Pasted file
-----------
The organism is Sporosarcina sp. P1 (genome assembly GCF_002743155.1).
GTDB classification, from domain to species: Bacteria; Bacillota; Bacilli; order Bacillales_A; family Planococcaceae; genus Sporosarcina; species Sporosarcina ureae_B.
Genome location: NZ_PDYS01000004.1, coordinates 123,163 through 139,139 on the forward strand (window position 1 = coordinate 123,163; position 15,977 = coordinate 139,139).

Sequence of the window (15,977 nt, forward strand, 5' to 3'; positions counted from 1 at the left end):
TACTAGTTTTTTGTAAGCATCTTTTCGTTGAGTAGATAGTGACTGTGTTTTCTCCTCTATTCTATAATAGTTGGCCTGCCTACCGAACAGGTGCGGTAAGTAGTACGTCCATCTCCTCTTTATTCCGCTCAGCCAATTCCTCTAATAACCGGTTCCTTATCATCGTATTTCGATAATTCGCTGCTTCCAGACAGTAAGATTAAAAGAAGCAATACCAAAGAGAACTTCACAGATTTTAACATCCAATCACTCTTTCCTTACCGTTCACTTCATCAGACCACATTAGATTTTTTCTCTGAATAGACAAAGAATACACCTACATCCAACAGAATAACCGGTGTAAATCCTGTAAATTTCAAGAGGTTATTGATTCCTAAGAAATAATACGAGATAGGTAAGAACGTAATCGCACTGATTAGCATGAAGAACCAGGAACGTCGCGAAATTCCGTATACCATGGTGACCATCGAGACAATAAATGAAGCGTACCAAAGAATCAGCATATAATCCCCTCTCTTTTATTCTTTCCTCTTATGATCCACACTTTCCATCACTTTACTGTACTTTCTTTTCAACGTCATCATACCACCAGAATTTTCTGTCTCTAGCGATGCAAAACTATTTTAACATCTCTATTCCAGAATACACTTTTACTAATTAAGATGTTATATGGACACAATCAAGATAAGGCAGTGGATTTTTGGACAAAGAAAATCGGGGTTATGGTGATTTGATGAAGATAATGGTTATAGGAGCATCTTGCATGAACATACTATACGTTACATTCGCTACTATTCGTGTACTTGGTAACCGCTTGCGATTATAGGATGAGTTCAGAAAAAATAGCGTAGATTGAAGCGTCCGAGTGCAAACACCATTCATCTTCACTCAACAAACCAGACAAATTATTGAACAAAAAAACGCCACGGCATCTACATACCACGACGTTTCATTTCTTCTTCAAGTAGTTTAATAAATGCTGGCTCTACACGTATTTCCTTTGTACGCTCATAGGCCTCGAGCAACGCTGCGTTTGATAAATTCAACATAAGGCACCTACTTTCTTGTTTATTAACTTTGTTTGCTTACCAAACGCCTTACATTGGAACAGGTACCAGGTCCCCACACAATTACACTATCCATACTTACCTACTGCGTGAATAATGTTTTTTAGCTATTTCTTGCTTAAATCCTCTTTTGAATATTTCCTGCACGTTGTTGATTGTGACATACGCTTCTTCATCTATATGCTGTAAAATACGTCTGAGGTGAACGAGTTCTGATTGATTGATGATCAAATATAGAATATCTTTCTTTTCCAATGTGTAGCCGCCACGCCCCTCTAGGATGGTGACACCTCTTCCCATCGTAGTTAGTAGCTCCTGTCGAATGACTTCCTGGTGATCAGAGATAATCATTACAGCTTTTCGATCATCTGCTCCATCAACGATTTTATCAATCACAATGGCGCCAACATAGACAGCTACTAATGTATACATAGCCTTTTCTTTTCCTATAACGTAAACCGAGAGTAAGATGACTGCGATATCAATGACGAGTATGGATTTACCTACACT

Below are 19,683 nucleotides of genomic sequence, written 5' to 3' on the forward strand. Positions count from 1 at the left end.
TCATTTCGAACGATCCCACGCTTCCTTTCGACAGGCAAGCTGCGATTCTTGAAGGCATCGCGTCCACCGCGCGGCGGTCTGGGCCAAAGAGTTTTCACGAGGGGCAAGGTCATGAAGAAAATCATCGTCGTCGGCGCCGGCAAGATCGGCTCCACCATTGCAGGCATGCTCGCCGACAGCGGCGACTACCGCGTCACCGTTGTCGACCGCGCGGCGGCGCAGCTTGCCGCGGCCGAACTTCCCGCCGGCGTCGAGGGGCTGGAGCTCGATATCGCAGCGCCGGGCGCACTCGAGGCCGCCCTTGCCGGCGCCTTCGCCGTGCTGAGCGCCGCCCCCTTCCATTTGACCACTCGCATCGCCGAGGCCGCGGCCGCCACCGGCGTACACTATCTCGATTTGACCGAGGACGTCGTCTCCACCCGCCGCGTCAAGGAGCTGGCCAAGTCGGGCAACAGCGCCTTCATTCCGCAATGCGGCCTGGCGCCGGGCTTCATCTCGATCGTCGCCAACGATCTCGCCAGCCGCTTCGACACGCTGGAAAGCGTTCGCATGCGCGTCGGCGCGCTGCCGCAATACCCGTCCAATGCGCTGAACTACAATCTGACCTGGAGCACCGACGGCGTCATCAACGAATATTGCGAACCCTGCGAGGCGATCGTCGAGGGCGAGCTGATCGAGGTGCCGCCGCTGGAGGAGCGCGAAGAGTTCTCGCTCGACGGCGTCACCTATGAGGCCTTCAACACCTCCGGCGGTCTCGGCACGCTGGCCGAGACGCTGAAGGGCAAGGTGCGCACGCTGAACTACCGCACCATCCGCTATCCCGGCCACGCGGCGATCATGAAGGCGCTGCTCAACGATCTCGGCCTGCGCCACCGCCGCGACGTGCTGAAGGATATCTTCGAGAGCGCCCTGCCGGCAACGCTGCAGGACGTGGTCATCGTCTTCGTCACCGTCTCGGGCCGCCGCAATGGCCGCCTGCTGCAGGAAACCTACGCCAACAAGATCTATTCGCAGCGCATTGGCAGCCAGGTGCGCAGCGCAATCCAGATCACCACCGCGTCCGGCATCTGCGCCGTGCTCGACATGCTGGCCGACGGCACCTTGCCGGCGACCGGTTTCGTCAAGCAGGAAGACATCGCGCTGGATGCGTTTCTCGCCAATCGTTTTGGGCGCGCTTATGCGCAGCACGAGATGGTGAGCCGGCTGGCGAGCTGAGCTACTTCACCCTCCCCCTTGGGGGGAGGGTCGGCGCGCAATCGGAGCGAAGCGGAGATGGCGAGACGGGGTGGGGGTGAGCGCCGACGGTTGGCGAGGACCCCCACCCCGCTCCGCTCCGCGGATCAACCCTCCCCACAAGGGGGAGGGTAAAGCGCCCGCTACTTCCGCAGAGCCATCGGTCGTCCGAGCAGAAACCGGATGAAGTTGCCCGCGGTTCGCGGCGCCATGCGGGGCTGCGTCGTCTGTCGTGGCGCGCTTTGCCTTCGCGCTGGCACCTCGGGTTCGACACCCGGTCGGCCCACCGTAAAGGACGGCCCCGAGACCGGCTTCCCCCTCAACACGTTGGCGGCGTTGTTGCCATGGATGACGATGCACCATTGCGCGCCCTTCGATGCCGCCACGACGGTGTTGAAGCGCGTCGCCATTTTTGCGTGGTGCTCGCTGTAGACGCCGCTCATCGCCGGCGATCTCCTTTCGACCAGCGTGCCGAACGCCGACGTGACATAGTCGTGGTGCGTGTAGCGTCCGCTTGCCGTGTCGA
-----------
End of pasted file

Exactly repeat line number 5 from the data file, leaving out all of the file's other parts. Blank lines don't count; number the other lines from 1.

TACTAGTTTTTTGTAAGCATCTTTTCGTTGAGTAGATAGTGACTGTGTTTTCTCCTCTATTCTATAATAGTTGGCCTGCCTACCGAACAGGTGCGGTAAGTAGTACGTCCATCTCCTCTTTATTCCGCTCAGCCAATTCCTCTAATAACCGGTTCCTTATCATCGTATTTCGATAATTCGCTGCTTCCAGACAGTAAGATTAAAAGAAGCAATACCAAAGAGAACTTCACAGATTTTAACATCCAATCACTCTTTCCTTACCGTTCACTTCATCAGACCACATTAGATTTTTTCTCTGAATAGACAAAGAATACACCTACATCCAACAGAATAACCGGTGTAAATCCTGTAAATTTCAAGAGGTTATTGATTCCTAAGAAATAATACGAGATAGGTAAGAACGTAATCGCACTGATTAGCATGAAGAACCAGGAACGTCGCGAAATTCCGTATACCATGGTGACCATCGAGACAATAAATGAAGCGTACCAAAGAATCAGCATATAATCCCCTCTCTTTTATTCTTTCCTCTTATGATCCACACTTTCCATCACTTTACTGTACTTTCTTTTCAACGTCATCATACCACCAGAATTTTCTGTCTCTAGCGATGCAAAACTATTTTAACATCTCTATTCCAGAATACACTTTTACTAATTAAGATGTTATATGGACACAATCAAGATAAGGCAGTGGATTTTTGGACAAAGAAAATCGGGGTTATGGTGATTTGATGAAGATAATGGTTATAGGAGCATCTTGCATGAACATACTATACGTTACATTCGCTACTATTCGTGTACTTGGTAACCGCTTGCGATTATAGGATGAGTTCAGAAAAAATAGCGTAGATTGAAGCGTCCGAGTGCAAACACCATTCATCTTCACTCAACAAACCAGACAAATTATTGAACAAAAAAACGCCACGGCATCTACATACCACGACGTTTCATTTCTTCTTCAAGTAGTTTAATAAATGCTGGCTCTACACGTATTTCCTTTGTACGCTCATAGGCCTCGAGCAACGCTGCGTTTGATAAATTCAACATAAGGCACCTACTTTCTTGTTTATTAACTTTGTTTGCTTACCAAACGCCTTACATTGGAACAGGTACCAGGTCCCCACACAATTACACTATCCATACTTACCTACTGCGTGAATAATGTTTTTTAGCTATTTCTTGCTTAAATCCTCTTTTGAATATTTCCTGCACGTTGTTGATTGTGACATACGCTTCTTCATCTATATGCTGTAAAATACGTCTGAGGTGAACGAGTTCTGATTGATTGATGATCAAATATAGAATATCTTTCTTTTCCAATGTGTAGCCGCCACGCCCCTCTAGGATGGTGACACCTCTTCCCATCGTAGTTAGTAGCTCCTGTCGAATGACTTCCTGGTGATCAGAGATAATCATTACAGCTTTTCGATCATCTGCTCCATCAACGATTTTATCAATCACAATGGCGCCAACATAGACAGCTACTAATGTATACATAGCCTTTTCTTTTCCTATAACGTAAACCGAGAGTAAGATGACTGCGATATCAATGACGAGTATGGATTTACCTACACT